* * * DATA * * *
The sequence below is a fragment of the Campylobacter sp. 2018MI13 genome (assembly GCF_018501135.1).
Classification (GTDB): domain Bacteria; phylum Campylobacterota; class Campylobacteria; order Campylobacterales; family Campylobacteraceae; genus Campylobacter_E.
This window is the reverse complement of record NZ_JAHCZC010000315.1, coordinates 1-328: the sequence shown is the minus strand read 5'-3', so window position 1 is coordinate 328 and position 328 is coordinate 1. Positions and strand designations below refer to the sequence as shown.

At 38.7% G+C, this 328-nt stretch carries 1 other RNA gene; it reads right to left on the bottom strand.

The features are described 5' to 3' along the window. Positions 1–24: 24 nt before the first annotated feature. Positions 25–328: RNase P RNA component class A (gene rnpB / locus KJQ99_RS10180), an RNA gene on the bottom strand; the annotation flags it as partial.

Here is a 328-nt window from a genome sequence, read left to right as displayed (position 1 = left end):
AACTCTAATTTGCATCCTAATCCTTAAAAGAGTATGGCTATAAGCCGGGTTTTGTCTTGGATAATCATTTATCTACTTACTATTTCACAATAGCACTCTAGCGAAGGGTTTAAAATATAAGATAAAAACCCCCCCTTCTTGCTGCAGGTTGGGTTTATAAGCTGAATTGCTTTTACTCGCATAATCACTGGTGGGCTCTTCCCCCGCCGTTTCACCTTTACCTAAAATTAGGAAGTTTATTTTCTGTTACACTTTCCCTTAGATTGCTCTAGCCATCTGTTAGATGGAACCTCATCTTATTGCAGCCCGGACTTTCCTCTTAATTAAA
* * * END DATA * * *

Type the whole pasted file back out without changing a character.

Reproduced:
The sequence below is a fragment of the Campylobacter sp. 2018MI13 genome (assembly GCF_018501135.1).
Classification (GTDB): domain Bacteria; phylum Campylobacterota; class Campylobacteria; order Campylobacterales; family Campylobacteraceae; genus Campylobacter_E.
This window is the reverse complement of record NZ_JAHCZC010000315.1, coordinates 1-328: the sequence shown is the minus strand read 5'-3', so window position 1 is coordinate 328 and position 328 is coordinate 1. Positions and strand designations below refer to the sequence as shown.

At 38.7% G+C, this 328-nt stretch carries 1 other RNA gene; it reads right to left on the bottom strand.

The features are described 5' to 3' along the window. Positions 1–24: 24 nt before the first annotated feature. Positions 25–328: RNase P RNA component class A (gene rnpB / locus KJQ99_RS10180), an RNA gene on the bottom strand; the annotation flags it as partial.

Here is a 328-nt window from a genome sequence, read left to right as displayed (position 1 = left end):
AACTCTAATTTGCATCCTAATCCTTAAAAGAGTATGGCTATAAGCCGGGTTTTGTCTTGGATAATCATTTATCTACTTACTATTTCACAATAGCACTCTAGCGAAGGGTTTAAAATATAAGATAAAAACCCCCCCTTCTTGCTGCAGGTTGGGTTTATAAGCTGAATTGCTTTTACTCGCATAATCACTGGTGGGCTCTTCCCCCGCCGTTTCACCTTTACCTAAAATTAGGAAGTTTATTTTCTGTTACACTTTCCCTTAGATTGCTCTAGCCATCTGTTAGATGGAACCTCATCTTATTGCAGCCCGGACTTTCCTCTTAATTAAA